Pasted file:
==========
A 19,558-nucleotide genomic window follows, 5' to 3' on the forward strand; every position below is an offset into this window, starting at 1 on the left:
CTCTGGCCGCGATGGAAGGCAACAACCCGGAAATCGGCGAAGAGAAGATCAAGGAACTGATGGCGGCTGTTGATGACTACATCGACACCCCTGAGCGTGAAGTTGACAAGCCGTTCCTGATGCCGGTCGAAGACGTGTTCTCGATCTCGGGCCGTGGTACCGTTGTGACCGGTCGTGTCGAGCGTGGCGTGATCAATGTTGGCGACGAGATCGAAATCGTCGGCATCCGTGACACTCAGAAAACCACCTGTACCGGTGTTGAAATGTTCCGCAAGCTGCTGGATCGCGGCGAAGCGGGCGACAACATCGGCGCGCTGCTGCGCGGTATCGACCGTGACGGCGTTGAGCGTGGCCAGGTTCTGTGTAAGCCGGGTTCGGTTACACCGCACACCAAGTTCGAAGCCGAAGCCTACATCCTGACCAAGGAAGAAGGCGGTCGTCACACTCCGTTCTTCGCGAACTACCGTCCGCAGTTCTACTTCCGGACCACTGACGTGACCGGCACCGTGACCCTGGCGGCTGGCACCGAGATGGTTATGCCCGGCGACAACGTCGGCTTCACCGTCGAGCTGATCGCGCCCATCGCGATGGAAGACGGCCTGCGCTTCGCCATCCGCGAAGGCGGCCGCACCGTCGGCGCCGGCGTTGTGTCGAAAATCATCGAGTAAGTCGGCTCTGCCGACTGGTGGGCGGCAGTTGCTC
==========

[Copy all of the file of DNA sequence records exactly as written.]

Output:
A 19,558-nucleotide genomic window follows, 5' to 3' on the forward strand; every position below is an offset into this window, starting at 1 on the left:
CTCTGGCCGCGATGGAAGGCAACAACCCGGAAATCGGCGAAGAGAAGATCAAGGAACTGATGGCGGCTGTTGATGACTACATCGACACCCCTGAGCGTGAAGTTGACAAGCCGTTCCTGATGCCGGTCGAAGACGTGTTCTCGATCTCGGGCCGTGGTACCGTTGTGACCGGTCGTGTCGAGCGTGGCGTGATCAATGTTGGCGACGAGATCGAAATCGTCGGCATCCGTGACACTCAGAAAACCACCTGTACCGGTGTTGAAATGTTCCGCAAGCTGCTGGATCGCGGCGAAGCGGGCGACAACATCGGCGCGCTGCTGCGCGGTATCGACCGTGACGGCGTTGAGCGTGGCCAGGTTCTGTGTAAGCCGGGTTCGGTTACACCGCACACCAAGTTCGAAGCCGAAGCCTACATCCTGACCAAGGAAGAAGGCGGTCGTCACACTCCGTTCTTCGCGAACTACCGTCCGCAGTTCTACTTCCGGACCACTGACGTGACCGGCACCGTGACCCTGGCGGCTGGCACCGAGATGGTTATGCCCGGCGACAACGTCGGCTTCACCGTCGAGCTGATCGCGCCCATCGCGATGGAAGACGGCCTGCGCTTCGCCATCCGCGAAGGCGGCCGCACCGTCGGCGCCGGCGTTGTGTCGAAAATCATCGAGTAAGTCGGCTCTGCCGACTGGTGGGCGGCAGTTGCTC